Moreover, rather than getting a much-needed boost from Q1 results, earnings are expected to fall nearly 5% year over year, while revenue is expected to decline by 2.7%.

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The one caveat?

The dramatic plunge in the price of oil during Q1 certainly has had a disproportionately negative impact on the energy sector — itself a chunky portion of the S&P 500.

Exclude energy, and earnings are expected to rise 3.4% while revenue is projected to increase 3.1%.

But don’t pop the champagne just quite yet.

Consider that these estimates have tumbled from just three months ago, when analysts were predicting earnings ex-energy to rise 8.9% and revenue to grow at a 4.7% rate.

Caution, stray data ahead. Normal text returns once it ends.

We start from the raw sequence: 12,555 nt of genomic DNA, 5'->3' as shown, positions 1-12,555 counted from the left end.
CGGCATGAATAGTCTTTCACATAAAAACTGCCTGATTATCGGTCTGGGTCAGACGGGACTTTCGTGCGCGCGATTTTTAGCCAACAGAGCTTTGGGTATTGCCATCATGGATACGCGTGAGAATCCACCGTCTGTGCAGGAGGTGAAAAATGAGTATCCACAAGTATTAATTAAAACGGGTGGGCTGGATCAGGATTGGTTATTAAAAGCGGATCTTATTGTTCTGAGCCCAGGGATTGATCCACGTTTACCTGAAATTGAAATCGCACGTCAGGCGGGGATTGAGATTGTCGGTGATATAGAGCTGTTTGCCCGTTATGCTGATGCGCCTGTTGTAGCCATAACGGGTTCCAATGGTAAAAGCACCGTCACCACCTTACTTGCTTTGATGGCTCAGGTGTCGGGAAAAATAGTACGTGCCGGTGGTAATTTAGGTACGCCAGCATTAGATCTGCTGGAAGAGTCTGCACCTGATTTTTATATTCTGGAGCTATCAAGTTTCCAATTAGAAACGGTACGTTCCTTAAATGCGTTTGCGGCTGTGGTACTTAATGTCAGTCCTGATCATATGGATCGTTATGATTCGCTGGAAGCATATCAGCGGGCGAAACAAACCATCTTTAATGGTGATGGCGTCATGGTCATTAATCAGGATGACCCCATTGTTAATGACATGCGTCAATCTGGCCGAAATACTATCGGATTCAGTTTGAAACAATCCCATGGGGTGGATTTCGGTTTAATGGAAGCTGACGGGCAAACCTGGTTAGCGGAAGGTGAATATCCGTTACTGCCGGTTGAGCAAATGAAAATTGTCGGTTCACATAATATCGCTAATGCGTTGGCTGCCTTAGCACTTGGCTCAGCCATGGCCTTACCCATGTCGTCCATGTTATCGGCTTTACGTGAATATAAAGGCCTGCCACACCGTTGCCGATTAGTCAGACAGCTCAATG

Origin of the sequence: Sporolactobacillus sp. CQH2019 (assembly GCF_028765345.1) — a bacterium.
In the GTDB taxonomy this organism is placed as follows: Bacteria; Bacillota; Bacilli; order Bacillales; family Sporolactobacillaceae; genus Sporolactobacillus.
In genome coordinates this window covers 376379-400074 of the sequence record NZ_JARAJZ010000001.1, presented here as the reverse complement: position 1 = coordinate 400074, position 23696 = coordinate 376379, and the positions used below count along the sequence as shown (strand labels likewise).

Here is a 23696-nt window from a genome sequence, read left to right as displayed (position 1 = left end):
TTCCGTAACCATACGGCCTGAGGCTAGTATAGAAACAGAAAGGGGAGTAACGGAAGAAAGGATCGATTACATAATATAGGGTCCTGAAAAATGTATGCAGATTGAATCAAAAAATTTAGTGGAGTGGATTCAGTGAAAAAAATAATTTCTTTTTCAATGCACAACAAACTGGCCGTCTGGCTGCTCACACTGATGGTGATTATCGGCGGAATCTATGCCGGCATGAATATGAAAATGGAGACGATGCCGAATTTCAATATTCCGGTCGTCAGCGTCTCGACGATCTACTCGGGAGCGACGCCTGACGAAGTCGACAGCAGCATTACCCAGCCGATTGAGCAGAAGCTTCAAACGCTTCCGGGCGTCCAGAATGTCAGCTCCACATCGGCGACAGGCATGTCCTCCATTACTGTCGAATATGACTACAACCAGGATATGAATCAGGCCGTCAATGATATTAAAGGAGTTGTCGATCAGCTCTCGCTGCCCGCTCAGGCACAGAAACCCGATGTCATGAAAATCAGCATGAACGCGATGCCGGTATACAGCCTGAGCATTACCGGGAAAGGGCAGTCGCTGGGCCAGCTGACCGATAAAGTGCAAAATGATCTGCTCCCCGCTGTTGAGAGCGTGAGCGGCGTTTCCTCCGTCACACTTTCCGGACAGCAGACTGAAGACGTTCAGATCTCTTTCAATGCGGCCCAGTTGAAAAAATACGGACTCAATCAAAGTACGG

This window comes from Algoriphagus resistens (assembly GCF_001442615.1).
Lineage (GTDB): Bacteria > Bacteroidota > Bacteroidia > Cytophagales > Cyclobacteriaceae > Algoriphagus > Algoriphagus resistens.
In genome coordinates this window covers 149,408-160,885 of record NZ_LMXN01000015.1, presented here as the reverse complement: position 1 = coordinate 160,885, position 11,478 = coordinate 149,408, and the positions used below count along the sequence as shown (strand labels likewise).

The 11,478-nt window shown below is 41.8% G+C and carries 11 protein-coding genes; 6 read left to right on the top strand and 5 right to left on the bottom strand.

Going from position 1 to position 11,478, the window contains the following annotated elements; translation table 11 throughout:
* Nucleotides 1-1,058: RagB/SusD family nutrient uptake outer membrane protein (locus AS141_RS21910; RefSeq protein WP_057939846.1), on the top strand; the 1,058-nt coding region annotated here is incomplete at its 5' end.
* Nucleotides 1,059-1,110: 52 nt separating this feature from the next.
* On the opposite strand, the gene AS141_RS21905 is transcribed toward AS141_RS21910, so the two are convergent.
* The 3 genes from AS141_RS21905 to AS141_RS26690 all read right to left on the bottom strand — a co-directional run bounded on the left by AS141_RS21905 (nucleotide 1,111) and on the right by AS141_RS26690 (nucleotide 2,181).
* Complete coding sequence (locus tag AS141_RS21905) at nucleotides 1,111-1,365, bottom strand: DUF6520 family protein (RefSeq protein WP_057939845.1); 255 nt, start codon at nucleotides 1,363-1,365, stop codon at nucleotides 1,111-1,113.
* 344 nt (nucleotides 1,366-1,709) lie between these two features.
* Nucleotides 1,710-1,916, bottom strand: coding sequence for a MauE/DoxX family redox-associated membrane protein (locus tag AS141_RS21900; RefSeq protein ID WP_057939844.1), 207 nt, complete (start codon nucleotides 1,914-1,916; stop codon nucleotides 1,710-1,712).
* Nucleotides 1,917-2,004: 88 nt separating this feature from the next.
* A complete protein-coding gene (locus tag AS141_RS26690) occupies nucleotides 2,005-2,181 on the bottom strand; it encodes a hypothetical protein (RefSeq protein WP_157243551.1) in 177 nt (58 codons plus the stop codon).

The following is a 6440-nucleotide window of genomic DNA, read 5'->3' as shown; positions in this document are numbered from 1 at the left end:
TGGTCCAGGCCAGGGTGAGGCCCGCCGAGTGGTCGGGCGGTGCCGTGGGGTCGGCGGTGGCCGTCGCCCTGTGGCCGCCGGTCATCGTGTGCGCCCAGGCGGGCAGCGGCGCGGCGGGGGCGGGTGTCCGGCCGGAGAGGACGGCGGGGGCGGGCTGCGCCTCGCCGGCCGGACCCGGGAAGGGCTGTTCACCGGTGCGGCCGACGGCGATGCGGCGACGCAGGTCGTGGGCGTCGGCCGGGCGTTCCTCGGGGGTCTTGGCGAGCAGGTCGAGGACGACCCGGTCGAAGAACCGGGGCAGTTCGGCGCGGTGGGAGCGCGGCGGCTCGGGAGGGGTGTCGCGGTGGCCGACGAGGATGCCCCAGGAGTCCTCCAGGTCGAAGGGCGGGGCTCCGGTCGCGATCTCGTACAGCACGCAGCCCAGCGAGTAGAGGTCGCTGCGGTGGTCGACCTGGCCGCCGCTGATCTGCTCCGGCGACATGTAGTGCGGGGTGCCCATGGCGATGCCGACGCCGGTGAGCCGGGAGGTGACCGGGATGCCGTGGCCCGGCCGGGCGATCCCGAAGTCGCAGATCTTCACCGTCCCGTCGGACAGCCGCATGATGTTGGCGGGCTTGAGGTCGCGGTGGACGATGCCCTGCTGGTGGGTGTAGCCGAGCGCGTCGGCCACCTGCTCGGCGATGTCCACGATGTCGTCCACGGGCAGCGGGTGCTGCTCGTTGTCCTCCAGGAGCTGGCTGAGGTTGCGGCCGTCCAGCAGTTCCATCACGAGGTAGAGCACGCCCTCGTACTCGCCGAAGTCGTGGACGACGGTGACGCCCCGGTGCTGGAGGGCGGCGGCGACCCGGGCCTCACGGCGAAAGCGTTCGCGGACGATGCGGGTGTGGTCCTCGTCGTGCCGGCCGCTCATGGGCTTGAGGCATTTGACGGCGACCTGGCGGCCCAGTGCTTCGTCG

Then there is the issue of valuation.

Heading into what will likely be a tough earnings season, this bull market also faces the headwind of a market that is by no means trading at bargain basement prices.

Stocks in the S&P 500 currently trade at a somewhat lofty 17 times forward earnings per share.

On a CAPE (cyclically adjusted price-to-earnings ratio) basis, the picture is much worse, with the large-cap U.S. equity market trading at around 28.

Only the pre-meltdown years of 1928 and 2007 saw stocks trade at higher CAPE valuations.

Money Getting Small and Traveling Abroad

As falling oil prices have slammed large-cap stocks in the energy sector, we’ve also seen the value of the U.S. dollar surge versus rival foreign currencies. In fact, the value of the U.S. Dollar Index ($USD) (a measure of the dollar versus six major overseas currencies, with the euro accounting for nearly 60% of the index) is up nearly 20% over the past 12 months.